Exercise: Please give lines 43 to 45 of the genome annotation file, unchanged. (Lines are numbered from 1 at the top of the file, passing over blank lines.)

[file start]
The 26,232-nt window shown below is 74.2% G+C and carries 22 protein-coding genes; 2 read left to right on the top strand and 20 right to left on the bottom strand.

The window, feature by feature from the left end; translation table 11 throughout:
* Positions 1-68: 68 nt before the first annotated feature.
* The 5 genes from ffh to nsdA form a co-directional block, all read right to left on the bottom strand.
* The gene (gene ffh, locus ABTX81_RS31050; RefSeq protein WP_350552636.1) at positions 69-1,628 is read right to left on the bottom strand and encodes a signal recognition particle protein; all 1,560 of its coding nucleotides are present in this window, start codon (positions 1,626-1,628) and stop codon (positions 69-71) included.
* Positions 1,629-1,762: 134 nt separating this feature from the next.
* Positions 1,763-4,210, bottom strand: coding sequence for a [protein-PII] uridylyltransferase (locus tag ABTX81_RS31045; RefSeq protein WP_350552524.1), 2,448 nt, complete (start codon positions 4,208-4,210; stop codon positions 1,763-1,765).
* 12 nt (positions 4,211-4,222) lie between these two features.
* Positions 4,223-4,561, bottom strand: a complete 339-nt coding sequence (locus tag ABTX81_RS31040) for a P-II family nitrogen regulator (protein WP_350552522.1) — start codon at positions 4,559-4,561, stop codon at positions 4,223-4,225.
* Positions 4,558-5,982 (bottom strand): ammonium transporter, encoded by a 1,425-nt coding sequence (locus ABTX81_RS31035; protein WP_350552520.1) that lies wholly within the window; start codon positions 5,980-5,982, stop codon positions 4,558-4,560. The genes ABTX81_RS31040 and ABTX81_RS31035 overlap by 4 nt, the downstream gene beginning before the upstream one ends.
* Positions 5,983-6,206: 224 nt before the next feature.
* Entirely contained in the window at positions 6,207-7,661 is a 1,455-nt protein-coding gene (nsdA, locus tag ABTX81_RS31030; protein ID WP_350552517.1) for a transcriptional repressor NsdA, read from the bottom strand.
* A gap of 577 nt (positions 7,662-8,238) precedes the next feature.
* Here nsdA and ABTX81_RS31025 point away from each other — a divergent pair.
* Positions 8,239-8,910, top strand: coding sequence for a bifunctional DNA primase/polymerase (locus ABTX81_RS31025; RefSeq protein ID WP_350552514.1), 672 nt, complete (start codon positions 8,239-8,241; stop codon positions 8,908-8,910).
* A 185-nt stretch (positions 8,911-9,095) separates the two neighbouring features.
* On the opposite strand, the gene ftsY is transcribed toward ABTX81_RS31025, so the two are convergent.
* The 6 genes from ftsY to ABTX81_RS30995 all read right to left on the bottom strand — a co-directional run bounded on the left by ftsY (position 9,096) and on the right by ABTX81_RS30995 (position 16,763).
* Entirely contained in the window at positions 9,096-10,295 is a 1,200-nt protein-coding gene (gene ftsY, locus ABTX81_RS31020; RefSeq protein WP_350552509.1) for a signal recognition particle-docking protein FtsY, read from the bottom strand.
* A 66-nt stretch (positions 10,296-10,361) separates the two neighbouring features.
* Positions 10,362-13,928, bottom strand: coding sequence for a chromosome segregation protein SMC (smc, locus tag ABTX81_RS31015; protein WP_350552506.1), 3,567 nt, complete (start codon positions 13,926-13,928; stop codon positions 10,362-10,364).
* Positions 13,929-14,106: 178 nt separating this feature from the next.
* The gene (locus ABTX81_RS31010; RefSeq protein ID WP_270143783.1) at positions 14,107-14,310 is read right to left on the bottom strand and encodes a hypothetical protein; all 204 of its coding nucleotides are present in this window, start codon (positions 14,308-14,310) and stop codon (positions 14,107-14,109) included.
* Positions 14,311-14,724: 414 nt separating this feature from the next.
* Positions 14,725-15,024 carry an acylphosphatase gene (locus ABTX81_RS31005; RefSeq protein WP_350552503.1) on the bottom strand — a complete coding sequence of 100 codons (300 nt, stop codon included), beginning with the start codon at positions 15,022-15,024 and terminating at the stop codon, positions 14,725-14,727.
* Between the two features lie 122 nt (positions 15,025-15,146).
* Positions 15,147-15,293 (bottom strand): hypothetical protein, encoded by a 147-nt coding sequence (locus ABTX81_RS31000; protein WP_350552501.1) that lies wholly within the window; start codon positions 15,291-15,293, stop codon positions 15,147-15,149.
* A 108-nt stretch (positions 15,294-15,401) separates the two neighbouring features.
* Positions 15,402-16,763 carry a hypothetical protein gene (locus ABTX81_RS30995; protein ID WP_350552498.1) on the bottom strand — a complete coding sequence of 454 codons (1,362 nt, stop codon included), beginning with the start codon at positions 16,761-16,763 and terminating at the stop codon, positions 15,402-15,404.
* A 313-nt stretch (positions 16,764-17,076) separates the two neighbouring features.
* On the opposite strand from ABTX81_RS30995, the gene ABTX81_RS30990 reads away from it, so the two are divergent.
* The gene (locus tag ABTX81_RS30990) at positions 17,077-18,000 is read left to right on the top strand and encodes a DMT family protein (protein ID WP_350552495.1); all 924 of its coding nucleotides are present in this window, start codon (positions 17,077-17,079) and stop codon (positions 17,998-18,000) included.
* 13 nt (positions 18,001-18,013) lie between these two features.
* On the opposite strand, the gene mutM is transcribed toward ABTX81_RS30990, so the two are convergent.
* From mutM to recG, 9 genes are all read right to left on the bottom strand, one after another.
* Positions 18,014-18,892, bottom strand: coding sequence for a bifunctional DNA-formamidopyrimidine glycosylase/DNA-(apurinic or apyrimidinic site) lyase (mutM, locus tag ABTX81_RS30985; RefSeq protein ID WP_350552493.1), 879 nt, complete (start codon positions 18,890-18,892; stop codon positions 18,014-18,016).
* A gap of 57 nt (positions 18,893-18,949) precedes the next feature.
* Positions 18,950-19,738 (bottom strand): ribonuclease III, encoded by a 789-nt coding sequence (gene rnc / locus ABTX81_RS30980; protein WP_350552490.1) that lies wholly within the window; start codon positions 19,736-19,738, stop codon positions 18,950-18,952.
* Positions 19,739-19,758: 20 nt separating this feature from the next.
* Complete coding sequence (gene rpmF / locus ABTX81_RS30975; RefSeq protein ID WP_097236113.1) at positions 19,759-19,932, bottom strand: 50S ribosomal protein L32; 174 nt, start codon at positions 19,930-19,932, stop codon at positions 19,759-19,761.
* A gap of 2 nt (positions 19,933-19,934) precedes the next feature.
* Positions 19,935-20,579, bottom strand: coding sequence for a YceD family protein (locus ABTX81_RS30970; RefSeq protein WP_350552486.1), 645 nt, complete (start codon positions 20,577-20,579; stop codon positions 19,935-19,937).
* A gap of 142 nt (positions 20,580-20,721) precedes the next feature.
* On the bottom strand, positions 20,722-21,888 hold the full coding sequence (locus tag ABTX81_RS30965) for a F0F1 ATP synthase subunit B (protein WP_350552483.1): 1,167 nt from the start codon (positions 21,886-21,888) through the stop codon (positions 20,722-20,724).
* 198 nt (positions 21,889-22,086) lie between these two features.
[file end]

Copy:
* A gap of 142 nt (positions 20,580-20,721) precedes the next feature.
* On the bottom strand, positions 20,722-21,888 hold the full coding sequence (locus tag ABTX81_RS30965) for a F0F1 ATP synthase subunit B (protein WP_350552483.1): 1,167 nt from the start codon (positions 21,886-21,888) through the stop codon (positions 20,722-20,724).
* 198 nt (positions 21,889-22,086) lie between these two features.